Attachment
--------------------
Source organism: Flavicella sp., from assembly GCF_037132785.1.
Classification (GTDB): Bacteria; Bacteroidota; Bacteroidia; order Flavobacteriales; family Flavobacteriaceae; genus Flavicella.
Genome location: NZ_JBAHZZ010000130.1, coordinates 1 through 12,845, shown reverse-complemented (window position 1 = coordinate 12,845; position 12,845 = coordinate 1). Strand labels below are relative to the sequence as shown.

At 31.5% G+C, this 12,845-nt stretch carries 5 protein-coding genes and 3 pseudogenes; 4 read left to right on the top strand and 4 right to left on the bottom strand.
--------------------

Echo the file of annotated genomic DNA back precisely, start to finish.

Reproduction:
Source organism: Flavicella sp., from assembly GCF_037132785.1.
Classification (GTDB): Bacteria; Bacteroidota; Bacteroidia; order Flavobacteriales; family Flavobacteriaceae; genus Flavicella.
Genome location: NZ_JBAHZZ010000130.1, coordinates 1 through 12,845, shown reverse-complemented (window position 1 = coordinate 12,845; position 12,845 = coordinate 1). Strand labels below are relative to the sequence as shown.

At 31.5% G+C, this 12,845-nt stretch carries 5 protein-coding genes and 3 pseudogenes; 4 read left to right on the top strand and 4 right to left on the bottom strand.